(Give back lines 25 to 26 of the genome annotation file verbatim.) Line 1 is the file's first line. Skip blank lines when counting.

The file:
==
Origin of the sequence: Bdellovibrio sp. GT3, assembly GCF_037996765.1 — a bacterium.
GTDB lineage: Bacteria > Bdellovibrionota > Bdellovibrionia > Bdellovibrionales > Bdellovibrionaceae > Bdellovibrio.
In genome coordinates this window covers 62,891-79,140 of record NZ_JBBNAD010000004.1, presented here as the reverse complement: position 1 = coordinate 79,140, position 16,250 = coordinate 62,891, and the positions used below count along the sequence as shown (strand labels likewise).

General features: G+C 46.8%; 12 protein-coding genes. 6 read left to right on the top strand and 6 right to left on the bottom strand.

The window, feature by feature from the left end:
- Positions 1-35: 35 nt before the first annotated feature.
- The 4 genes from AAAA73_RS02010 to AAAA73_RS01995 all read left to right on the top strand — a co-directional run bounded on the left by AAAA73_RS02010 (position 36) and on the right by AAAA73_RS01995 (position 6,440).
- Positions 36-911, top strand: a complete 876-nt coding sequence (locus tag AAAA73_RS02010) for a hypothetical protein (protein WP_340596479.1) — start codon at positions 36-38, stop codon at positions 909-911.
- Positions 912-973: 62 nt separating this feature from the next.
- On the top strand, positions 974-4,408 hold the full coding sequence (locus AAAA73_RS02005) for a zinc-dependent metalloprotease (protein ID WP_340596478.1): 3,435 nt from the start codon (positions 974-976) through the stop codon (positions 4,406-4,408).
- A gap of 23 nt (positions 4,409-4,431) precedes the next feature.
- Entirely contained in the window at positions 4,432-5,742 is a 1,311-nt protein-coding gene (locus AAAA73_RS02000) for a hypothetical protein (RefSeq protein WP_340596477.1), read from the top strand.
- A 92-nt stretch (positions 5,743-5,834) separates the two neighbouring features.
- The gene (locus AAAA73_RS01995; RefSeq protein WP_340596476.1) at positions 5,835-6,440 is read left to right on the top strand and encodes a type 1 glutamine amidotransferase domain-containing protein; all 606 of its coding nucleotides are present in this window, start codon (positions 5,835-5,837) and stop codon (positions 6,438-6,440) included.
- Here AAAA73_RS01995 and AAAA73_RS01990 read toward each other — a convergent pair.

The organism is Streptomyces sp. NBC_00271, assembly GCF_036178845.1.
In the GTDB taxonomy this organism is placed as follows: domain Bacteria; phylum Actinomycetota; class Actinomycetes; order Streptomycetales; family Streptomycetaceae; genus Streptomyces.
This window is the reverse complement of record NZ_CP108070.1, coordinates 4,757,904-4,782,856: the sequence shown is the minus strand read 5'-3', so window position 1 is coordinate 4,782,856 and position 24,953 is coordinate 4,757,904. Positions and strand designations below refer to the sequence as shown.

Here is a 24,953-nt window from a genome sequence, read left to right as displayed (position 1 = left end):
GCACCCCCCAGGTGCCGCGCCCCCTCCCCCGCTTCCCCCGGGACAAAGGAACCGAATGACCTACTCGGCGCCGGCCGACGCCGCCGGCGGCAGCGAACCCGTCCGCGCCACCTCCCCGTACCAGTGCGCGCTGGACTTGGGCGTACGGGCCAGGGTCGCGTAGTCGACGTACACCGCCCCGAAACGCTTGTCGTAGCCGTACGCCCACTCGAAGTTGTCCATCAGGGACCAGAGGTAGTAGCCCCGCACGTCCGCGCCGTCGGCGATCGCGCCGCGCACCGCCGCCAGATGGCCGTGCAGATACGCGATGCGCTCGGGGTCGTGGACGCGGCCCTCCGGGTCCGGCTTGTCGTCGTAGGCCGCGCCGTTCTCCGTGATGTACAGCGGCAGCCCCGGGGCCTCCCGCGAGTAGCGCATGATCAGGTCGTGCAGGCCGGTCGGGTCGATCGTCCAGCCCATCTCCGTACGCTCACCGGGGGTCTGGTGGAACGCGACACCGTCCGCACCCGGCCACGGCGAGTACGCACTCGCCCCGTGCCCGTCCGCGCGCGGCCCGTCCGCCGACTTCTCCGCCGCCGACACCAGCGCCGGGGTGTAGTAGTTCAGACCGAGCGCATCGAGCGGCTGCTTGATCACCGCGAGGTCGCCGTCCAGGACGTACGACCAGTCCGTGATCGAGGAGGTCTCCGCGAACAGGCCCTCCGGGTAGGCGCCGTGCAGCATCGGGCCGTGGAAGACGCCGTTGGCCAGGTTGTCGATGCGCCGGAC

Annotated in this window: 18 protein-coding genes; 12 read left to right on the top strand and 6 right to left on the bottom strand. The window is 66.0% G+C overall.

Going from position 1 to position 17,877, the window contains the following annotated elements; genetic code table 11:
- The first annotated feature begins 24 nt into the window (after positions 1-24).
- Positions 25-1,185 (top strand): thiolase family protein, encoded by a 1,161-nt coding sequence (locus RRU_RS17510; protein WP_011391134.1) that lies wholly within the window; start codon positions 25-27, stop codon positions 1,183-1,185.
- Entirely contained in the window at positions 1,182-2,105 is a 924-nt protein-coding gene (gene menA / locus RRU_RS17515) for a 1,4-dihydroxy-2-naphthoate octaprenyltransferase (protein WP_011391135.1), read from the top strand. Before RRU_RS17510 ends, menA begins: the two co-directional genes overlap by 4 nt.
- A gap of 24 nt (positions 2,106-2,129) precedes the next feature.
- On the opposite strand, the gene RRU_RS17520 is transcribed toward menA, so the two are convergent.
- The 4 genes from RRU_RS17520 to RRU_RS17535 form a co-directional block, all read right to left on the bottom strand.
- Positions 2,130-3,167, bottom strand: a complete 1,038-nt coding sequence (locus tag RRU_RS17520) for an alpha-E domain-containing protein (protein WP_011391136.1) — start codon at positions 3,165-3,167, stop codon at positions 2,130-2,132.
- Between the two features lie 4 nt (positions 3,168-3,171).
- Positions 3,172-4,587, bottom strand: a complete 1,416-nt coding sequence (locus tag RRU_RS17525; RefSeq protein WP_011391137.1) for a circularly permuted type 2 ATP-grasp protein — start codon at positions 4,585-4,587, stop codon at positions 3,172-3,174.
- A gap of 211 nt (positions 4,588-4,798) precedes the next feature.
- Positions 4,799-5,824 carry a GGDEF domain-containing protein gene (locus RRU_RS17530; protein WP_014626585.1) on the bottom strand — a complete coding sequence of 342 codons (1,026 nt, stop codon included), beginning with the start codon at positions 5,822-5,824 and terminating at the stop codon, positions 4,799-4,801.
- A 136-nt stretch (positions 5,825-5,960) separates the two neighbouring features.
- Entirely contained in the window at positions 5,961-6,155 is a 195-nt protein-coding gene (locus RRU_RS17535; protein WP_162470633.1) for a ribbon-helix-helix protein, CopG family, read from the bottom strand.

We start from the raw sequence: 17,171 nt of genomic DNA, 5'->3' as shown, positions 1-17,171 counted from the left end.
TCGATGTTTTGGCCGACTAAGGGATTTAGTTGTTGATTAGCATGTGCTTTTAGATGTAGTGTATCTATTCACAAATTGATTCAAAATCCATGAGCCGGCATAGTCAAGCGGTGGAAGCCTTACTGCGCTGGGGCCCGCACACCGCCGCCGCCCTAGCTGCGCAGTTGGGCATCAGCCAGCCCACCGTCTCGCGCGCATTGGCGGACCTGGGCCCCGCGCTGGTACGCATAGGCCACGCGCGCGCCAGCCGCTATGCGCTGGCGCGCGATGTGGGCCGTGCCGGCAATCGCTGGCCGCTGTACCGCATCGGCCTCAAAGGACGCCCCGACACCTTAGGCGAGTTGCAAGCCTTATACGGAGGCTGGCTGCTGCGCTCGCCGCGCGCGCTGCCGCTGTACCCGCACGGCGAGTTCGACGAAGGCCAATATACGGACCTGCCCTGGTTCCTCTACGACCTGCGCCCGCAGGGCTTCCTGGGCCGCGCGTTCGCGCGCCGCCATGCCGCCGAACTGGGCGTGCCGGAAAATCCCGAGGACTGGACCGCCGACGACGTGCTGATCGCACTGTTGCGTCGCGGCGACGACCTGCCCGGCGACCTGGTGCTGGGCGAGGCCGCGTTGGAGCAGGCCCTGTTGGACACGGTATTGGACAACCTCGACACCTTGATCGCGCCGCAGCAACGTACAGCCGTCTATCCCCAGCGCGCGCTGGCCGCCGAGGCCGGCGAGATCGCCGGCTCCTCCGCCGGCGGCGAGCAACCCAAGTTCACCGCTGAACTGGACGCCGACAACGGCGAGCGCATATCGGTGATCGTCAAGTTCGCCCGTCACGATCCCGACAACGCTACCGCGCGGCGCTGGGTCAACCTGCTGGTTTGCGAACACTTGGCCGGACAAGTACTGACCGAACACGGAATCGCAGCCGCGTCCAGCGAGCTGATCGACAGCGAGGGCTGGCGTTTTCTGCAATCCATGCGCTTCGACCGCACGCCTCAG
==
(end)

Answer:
- Entirely contained in the window at positions 1,182-2,105 is a 924-nt protein-coding gene (gene menA / locus RRU_RS17515) for a 1,4-dihydroxy-2-naphthoate octaprenyltransferase (protein WP_011391135.1), read from the top strand. Before RRU_RS17510 ends, menA begins: the two co-directional genes overlap by 4 nt.
- A gap of 24 nt (positions 2,106-2,129) precedes the next feature.